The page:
Instead of another Jim Carrey-like comedy, Hong Kong director and star Stephen Chow will present audiences this year with a science-fiction movie named Chang Jiang Qi Hao, or CJ7, but still in his typical slapstick style.
The newly released 2-minute trailer
The movie is scheduled to screen in the mainland on January 31, a week ahead of the Spring Festival, Chinese lunar New Year, according to its official website.
CJ7 features a story about how the lives of a poor father and his son are changed by odd visitors from another planet.
Stephen Chow plays the father and his son, an elementary school student, is played by a nine-year-old girl chosen by Chow himself from Ningbo city of east China's Zhejiang Province, where the comedy was shot. She is said to have been picked for her acting talent and for resembling Chow in his childhood when dressed as a boy.
Although being a low-wage construction worker, the father tried his best to send his son to an elite school, believing this will bring him promising future. But the son is teased often by rich, arrogant and aggressive classmates because of his poor background and shabby clothes.
Director and actor Stephen Chow holds CJ7, a dog-oriented alien, in this promo photo.
Their life dramatically changes when a fascinating and strange toy turns up, which is finally found to be a dog from E.T.'s planet. Its name is "CJ7."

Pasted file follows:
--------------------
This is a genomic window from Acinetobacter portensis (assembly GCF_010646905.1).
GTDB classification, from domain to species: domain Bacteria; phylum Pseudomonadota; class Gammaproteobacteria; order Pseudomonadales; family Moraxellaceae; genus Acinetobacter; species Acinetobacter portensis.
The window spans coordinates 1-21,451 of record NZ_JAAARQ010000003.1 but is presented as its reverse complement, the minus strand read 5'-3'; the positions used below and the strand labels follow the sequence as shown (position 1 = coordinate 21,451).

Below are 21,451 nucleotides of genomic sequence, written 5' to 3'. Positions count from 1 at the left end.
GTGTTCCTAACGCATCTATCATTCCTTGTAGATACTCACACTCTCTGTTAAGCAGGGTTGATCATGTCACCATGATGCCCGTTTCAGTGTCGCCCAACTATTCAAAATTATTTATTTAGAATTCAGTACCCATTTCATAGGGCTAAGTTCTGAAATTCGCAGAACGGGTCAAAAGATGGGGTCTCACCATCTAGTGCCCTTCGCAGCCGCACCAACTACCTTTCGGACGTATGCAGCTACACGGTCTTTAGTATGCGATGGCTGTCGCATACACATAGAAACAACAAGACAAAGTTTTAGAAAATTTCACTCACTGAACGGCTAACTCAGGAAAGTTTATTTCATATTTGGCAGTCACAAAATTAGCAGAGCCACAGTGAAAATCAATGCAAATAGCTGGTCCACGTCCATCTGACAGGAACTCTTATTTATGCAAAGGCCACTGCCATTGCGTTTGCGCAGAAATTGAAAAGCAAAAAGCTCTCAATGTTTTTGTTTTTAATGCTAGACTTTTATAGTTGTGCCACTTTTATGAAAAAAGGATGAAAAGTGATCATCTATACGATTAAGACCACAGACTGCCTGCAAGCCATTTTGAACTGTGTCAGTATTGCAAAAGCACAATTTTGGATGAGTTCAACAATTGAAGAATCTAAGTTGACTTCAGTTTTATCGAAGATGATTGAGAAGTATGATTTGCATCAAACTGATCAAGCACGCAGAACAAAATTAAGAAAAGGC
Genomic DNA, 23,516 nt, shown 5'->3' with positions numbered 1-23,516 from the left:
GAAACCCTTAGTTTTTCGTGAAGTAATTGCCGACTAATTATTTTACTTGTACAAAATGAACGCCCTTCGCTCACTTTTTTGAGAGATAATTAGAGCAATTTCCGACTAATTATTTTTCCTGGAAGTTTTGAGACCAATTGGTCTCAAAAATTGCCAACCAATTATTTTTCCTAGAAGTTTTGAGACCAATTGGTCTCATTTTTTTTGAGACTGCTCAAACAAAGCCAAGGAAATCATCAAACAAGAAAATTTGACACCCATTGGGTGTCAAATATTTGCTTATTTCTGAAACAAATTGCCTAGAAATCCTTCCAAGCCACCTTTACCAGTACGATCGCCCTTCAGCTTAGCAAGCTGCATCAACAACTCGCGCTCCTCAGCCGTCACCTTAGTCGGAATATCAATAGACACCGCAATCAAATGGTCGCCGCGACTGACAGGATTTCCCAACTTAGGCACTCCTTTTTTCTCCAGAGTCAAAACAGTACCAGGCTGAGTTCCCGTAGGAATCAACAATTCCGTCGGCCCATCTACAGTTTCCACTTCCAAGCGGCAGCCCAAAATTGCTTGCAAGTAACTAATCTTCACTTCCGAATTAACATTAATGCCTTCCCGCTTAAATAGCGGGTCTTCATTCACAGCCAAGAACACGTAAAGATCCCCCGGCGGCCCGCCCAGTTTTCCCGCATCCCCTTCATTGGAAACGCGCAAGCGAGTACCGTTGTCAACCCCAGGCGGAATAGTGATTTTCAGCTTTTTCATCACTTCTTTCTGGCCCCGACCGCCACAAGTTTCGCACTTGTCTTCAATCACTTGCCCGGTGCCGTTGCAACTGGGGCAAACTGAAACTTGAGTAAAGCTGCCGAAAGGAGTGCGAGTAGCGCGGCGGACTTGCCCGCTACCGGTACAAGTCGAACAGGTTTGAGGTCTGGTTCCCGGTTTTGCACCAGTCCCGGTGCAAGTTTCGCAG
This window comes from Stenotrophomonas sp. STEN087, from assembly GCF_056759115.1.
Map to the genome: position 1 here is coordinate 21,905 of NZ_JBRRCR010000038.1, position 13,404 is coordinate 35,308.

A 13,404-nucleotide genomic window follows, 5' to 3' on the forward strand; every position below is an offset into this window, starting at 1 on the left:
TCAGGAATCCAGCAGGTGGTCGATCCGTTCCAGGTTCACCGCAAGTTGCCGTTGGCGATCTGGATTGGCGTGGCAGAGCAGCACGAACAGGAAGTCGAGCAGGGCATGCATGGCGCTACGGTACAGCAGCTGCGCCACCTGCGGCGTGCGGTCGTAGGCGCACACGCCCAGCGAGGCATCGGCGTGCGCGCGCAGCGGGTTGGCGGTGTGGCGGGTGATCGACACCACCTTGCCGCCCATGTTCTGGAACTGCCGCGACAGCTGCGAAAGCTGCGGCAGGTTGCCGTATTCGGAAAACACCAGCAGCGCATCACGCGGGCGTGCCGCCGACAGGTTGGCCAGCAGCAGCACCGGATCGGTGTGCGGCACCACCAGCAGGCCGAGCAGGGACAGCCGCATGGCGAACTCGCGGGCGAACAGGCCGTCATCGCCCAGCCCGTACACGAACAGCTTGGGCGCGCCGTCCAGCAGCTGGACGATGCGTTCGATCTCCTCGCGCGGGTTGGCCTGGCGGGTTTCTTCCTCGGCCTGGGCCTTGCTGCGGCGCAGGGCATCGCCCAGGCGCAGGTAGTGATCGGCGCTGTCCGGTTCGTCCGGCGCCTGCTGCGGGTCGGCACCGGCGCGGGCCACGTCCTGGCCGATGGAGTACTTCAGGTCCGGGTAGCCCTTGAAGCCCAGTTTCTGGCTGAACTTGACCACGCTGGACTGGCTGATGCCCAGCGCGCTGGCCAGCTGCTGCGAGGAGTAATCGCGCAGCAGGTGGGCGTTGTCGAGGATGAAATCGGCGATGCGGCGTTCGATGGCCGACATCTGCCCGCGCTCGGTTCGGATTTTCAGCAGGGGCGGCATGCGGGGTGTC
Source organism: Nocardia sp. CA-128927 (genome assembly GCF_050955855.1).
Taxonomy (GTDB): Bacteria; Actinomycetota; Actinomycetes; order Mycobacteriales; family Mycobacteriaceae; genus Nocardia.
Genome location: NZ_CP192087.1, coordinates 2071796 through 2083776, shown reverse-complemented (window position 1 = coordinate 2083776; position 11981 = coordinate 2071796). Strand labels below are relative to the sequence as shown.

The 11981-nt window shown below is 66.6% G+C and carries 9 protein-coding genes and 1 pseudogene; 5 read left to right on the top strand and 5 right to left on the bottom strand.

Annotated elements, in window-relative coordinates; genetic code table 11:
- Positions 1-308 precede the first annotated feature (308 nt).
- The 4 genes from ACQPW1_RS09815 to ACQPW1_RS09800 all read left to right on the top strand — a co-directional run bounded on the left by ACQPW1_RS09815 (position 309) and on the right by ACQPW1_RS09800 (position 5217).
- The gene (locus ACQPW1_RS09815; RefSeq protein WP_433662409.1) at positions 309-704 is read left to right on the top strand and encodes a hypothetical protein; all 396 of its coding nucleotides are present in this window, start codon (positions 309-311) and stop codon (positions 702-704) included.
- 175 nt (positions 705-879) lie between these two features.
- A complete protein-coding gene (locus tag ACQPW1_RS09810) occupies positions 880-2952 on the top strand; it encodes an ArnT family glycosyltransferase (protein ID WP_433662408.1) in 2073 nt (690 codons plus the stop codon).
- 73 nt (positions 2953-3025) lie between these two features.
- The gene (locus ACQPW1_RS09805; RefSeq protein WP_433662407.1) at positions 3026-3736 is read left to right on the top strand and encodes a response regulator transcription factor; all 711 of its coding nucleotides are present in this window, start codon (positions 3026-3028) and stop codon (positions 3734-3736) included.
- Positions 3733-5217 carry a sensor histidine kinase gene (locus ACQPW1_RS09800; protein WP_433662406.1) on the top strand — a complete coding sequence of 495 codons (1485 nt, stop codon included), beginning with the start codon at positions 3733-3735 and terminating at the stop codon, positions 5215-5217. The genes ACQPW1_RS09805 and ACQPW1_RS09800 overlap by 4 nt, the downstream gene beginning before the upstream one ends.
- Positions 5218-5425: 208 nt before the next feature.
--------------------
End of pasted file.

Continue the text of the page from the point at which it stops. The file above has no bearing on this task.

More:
Being a famous comedy star in both mainland and Hong Kong for decades, Chow directed his first movie The Shaolin Soccer in 2001 and played the leading character as well. The film had a box office of more than 42 million US dollars globally.
His second work and worldwide-hit Kung Fu Hustle came out in 2004 to be the second highest grossing film in Hong Kong history after Titanic. It was nominated for the Best Foreign Picture at the 63rd Golden Globe Awards and, at the Asian leading Golden Horse Awards, it won five awards including Best film and Best Director.
Chow said many times in public that the inspiration of CJ7 started about 20 years ago when he watched Steven Spielberg's E.T. as a young man.
"I went back to see the movie over and over again and was amazed that sci-fiction could be filmed like this! I knew then that I would make a movie like that. Steven Spielberg's work inspired me to become a director," said Chow in an interview.
He admitted that CJ7 was a slight departure from his previous comedies. "This type of story is new to mainland movies but I hope audience will like it."
However, the new motion will continue Chow's signature style, such as his spoofing Hollywood blockbusters Mission Impossible and Shrek, as well as his own classics.